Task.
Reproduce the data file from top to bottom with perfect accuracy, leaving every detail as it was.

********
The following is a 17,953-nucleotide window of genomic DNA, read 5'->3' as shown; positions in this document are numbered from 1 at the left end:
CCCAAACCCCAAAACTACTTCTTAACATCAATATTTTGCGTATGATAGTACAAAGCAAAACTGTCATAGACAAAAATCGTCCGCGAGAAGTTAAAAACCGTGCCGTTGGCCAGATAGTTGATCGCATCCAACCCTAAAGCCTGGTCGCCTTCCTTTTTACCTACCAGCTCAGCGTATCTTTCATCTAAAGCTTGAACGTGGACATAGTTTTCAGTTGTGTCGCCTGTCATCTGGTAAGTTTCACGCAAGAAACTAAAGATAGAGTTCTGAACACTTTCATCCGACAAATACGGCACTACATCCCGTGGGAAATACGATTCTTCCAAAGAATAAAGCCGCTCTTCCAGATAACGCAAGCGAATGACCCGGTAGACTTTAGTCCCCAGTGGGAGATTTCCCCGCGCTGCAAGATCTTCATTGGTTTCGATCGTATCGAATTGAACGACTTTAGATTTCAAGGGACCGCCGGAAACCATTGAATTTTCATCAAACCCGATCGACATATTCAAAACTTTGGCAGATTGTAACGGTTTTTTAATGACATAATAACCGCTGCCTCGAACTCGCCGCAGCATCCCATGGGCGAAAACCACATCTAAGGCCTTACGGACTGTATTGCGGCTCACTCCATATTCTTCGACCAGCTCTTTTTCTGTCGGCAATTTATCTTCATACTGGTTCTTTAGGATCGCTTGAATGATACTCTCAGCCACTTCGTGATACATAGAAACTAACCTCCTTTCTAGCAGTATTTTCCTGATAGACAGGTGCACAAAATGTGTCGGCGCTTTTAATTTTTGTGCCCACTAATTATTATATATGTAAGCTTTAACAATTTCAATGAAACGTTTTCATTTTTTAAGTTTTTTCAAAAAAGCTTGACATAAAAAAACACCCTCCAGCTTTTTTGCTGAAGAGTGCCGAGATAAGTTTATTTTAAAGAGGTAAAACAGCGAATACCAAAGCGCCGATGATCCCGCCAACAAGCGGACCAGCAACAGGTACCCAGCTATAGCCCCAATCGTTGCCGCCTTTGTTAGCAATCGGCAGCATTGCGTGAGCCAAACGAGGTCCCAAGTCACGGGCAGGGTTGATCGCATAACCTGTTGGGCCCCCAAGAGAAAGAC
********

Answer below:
The following is a 17,953-nucleotide window of genomic DNA, read 5'->3' as shown; positions in this document are numbered from 1 at the left end:
CCCAAACCCCAAAACTACTTCTTAACATCAATATTTTGCGTATGATAGTACAAAGCAAAACTGTCATAGACAAAAATCGTCCGCGAGAAGTTAAAAACCGTGCCGTTGGCCAGATAGTTGATCGCATCCAACCCTAAAGCCTGGTCGCCTTCCTTTTTACCTACCAGCTCAGCGTATCTTTCATCTAAAGCTTGAACGTGGACATAGTTTTCAGTTGTGTCGCCTGTCATCTGGTAAGTTTCACGCAAGAAACTAAAGATAGAGTTCTGAACACTTTCATCCGACAAATACGGCACTACATCCCGTGGGAAATACGATTCTTCCAAAGAATAAAGCCGCTCTTCCAGATAACGCAAGCGAATGACCCGGTAGACTTTAGTCCCCAGTGGGAGATTTCCCCGCGCTGCAAGATCTTCATTGGTTTCGATCGTATCGAATTGAACGACTTTAGATTTCAAGGGACCGCCGGAAACCATTGAATTTTCATCAAACCCGATCGACATATTCAAAACTTTGGCAGATTGTAACGGTTTTTTAATGACATAATAACCGCTGCCTCGAACTCGCCGCAGCATCCCATGGGCGAAAACCACATCTAAGGCCTTACGGACTGTATTGCGGCTCACTCCATATTCTTCGACCAGCTCTTTTTCTGTCGGCAATTTATCTTCATACTGGTTCTTTAGGATCGCTTGAATGATACTCTCAGCCACTTCGTGATACATAGAAACTAACCTCCTTTCTAGCAGTATTTTCCTGATAGACAGGTGCACAAAATGTGTCGGCGCTTTTAATTTTTGTGCCCACTAATTATTATATATGTAAGCTTTAACAATTTCAATGAAACGTTTTCATTTTTTAAGTTTTTTCAAAAAAGCTTGACATAAAAAAACACCCTCCAGCTTTTTTGCTGAAGAGTGCCGAGATAAGTTTATTTTAAAGAGGTAAAACAGCGAATACCAAAGCGCCGATGATCCCGCCAACAAGCGGACCAGCAACAGGTACCCAGCTATAGCCCCAATCGTTGCCGCCTTTGTTAGCAATCGGCAGCATTGCGTGAGCCAAACGAGGTCCCAAGTCACGGGCAGGGTTGATCGCATAACCTGTTGGGCCCCCAAGAGAAAGAC